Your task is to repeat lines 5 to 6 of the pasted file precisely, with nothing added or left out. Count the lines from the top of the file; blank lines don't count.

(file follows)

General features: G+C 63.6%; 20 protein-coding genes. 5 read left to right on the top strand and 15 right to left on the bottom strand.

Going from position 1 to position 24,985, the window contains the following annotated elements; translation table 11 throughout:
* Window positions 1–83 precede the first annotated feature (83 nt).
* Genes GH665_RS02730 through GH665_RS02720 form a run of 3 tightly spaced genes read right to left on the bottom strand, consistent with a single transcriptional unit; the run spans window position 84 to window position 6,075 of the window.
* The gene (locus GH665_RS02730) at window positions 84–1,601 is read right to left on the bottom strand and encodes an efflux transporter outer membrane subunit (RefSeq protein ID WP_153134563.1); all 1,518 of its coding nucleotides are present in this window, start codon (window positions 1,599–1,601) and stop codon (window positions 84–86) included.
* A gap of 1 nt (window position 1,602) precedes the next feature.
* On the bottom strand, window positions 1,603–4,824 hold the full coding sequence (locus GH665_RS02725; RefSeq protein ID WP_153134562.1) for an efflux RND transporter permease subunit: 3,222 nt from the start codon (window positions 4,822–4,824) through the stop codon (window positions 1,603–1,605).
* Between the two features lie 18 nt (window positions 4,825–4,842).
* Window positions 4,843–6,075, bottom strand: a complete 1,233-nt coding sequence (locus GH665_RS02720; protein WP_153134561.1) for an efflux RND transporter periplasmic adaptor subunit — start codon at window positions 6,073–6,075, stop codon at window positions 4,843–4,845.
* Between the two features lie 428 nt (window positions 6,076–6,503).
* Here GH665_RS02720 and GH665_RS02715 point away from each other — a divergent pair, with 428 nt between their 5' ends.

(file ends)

* The gene (locus GH665_RS02730) at window positions 84–1,601 is read right to left on the bottom strand and encodes an efflux transporter outer membrane subunit (RefSeq protein ID WP_153134563.1); all 1,518 of its coding nucleotides are present in this window, start codon (window positions 1,599–1,601) and stop codon (window positions 84–86) included.
* A gap of 1 nt (window position 1,602) precedes the next feature.